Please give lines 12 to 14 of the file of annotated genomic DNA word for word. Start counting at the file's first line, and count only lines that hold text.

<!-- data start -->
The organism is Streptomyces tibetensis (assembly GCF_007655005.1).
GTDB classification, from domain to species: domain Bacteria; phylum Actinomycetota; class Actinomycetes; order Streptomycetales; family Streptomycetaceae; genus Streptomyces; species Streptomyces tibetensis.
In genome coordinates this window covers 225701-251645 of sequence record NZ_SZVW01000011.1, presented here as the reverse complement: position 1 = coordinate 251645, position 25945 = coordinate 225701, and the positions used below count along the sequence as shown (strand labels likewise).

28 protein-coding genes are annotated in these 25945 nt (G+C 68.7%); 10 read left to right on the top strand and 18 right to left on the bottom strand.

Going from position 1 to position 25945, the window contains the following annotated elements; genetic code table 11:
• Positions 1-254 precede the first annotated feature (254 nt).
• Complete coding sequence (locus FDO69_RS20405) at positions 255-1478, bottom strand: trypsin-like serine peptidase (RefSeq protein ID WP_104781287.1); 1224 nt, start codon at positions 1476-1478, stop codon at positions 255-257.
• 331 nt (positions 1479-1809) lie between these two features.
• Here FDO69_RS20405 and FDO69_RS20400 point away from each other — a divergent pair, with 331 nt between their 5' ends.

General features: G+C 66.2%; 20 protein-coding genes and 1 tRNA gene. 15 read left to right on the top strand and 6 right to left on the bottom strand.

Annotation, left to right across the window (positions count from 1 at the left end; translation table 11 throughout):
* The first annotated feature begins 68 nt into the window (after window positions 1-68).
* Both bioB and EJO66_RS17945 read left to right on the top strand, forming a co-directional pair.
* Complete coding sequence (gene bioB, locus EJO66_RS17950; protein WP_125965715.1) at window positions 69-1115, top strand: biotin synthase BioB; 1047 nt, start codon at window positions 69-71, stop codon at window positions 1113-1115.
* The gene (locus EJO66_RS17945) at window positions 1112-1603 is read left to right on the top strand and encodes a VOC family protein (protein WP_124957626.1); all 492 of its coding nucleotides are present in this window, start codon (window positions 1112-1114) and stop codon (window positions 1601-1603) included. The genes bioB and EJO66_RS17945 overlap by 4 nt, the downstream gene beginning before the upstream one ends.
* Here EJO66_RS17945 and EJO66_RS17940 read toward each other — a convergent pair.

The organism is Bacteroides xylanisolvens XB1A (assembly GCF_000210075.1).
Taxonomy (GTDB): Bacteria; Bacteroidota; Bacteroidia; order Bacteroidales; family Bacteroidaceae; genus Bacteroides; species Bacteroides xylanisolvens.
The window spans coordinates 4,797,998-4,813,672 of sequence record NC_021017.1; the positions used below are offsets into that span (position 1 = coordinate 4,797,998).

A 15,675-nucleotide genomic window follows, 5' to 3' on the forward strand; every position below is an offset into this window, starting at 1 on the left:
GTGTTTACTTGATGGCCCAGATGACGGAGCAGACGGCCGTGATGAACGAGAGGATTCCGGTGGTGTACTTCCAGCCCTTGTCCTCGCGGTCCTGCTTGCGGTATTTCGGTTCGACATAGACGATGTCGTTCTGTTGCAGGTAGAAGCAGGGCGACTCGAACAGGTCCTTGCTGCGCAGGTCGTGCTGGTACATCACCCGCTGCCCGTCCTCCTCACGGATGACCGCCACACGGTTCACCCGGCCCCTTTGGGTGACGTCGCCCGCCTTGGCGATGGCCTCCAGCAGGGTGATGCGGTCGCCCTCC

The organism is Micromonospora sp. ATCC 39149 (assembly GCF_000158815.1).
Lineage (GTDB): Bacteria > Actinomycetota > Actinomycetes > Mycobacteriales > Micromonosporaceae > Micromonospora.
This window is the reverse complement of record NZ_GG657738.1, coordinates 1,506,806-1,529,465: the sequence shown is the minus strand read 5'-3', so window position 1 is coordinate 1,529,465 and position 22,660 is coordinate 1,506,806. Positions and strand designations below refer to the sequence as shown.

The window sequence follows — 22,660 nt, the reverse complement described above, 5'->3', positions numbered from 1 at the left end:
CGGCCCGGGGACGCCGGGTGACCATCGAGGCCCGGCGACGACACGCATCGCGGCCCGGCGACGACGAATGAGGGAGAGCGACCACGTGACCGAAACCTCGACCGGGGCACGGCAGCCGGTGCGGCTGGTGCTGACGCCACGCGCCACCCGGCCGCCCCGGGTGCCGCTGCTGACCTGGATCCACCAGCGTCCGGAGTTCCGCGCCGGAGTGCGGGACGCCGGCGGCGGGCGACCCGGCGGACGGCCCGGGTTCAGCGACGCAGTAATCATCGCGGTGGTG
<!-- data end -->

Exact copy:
* The first annotated feature begins 68 nt into the window (after window positions 1-68).
* Both bioB and EJO66_RS17945 read left to right on the top strand, forming a co-directional pair.
* Complete coding sequence (gene bioB, locus EJO66_RS17950; protein WP_125965715.1) at window positions 69-1115, top strand: biotin synthase BioB; 1047 nt, start codon at window positions 69-71, stop codon at window positions 1113-1115.